Pain with sitting related to injury of the posterior femoral cutaneous nerve

Research output: Contribution to journalArticlepeer-review

Abstract

Purpose The ischial tuberosity, referred to as the "sit bone" by patients with pain, is surrounded by critical nerves. This research relates, for the first time, the involvement of the posterior femoral cutaneous nerve (PFCN), including its perineal and inferior cluneal branches to the symptom of "sitting pain." An experience with PFCN resection for treatment of pain with sitting is reported. Patients and methods: The computer records were searched from 2010 through August of 2013, identifying 17 patients who had surgery on PFCN. Fifteen of these 17 were women. Mean age of 17 patients was 54.6 years (range 30-74 years). Each patient had pain with sitting, and spent much of the day standing or lying down. Each had symptoms involving posterior thigh and buttock. Three patients had bilateral problems. Each of 17 patients in this series had resection of PFCN through an incision in the gluteal crease. Resection included inferior cluneal branches and perineal branch. Results Of 17 patients, at a mean of 19.4 months (range 6 to 42 months) after surgery, the visual analog scale improved from a mean of 9.2 to a mean of 2.1 (P < 0.0001). There were 7 excellent, 6 good, 3 fair, and 1 poor result, for 76% good to excellent result in terms of pain relief and improvement in being able to sit. Conclusion Pain with sitting can be due to injury to PFCN, a previously unreported etiology. Good to excellent results can be expected in 76% of carefully selected patients.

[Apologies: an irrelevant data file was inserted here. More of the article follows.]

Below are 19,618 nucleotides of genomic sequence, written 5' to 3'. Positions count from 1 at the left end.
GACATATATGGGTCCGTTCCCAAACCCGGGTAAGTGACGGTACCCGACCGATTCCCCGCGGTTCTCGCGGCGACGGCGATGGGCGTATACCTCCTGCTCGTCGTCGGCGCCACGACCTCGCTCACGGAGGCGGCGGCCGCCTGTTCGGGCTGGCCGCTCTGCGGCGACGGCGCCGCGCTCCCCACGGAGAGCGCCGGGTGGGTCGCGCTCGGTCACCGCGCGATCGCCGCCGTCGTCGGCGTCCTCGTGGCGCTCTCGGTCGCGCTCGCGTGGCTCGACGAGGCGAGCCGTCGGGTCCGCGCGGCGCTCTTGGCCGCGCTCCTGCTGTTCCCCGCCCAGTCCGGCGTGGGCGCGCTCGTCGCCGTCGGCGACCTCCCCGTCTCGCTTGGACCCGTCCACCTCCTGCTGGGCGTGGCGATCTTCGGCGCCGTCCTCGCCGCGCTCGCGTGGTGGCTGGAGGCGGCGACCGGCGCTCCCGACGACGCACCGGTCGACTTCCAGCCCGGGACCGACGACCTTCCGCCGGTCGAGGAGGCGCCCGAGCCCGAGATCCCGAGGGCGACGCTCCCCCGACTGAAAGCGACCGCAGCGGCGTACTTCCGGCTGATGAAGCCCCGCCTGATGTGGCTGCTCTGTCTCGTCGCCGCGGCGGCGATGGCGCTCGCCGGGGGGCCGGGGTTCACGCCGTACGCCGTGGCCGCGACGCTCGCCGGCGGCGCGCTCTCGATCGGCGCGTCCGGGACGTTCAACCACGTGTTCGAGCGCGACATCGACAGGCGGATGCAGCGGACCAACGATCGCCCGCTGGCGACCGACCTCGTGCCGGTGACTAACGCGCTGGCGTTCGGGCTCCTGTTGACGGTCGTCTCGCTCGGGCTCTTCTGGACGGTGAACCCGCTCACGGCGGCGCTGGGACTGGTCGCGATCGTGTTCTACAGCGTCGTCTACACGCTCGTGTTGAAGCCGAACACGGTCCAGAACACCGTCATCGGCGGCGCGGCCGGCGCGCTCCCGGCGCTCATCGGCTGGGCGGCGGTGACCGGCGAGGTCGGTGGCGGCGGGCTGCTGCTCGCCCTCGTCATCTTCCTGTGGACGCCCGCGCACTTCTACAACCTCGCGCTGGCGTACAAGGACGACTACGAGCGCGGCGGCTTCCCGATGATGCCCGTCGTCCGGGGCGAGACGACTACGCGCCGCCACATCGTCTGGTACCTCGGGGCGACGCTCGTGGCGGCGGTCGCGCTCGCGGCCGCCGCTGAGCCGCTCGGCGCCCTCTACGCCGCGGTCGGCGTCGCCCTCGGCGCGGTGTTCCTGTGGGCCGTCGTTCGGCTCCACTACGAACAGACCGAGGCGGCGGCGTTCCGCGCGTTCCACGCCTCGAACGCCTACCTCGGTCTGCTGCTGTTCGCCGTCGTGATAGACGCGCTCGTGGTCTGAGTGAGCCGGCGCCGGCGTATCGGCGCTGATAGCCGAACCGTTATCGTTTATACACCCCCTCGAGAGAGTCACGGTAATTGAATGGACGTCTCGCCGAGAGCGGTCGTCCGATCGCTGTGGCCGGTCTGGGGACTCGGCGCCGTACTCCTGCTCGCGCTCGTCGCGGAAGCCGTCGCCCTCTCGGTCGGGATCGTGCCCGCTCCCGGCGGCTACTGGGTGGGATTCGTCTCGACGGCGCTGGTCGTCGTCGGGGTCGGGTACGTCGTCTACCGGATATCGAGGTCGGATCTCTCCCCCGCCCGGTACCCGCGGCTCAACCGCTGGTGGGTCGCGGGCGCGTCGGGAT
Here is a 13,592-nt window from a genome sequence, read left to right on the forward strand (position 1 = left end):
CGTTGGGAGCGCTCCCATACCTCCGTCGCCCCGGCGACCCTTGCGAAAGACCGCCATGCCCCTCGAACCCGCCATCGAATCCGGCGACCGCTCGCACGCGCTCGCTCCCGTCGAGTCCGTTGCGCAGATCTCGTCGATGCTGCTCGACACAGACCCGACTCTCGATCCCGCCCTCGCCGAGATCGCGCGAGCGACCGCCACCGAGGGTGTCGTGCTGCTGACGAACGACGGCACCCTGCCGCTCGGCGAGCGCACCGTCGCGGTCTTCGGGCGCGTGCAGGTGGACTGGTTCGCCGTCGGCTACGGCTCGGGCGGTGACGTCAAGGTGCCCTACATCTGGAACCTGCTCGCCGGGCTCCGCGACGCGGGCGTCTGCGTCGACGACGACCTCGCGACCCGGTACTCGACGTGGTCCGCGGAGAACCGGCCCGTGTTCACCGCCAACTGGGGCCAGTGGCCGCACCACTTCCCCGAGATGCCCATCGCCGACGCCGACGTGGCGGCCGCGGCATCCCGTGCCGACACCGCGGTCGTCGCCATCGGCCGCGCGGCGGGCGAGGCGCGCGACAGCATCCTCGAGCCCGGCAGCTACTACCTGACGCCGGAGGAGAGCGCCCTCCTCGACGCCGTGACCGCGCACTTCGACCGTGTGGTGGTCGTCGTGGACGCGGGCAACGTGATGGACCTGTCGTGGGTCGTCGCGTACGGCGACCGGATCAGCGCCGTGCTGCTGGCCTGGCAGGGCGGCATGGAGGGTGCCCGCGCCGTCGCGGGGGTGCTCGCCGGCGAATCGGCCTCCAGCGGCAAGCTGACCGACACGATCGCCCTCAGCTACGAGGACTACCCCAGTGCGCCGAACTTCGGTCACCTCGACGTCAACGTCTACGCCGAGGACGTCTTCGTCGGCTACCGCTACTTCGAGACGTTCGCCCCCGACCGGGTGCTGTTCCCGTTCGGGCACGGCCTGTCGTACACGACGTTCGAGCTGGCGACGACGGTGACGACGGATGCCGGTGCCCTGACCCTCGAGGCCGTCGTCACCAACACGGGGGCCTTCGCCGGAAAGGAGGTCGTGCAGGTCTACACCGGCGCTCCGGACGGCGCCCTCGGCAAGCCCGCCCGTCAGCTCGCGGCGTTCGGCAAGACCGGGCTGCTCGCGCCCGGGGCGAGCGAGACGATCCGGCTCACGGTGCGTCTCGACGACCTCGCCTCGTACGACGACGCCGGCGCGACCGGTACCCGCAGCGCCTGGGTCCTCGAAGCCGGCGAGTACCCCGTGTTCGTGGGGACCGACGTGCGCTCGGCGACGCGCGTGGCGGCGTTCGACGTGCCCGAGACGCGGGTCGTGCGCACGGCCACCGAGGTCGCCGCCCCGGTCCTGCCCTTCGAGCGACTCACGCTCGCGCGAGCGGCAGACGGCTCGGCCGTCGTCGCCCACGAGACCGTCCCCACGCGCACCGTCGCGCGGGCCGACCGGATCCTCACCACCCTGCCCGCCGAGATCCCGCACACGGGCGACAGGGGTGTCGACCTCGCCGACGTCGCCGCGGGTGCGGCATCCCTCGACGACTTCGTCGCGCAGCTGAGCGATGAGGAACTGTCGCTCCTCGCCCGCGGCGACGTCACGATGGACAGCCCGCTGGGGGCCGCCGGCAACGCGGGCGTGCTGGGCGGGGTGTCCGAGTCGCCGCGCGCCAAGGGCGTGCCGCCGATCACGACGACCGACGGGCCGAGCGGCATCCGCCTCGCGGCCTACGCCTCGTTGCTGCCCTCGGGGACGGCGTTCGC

Original languageEnglish (US)
Pages (from-to)463-468
Number of pages6
JournalMicrosurgery
Volume35
Issue number6
DOIs
StatePublished - Sep 1 2015

ASJC Scopus subject areas

  • Surgery

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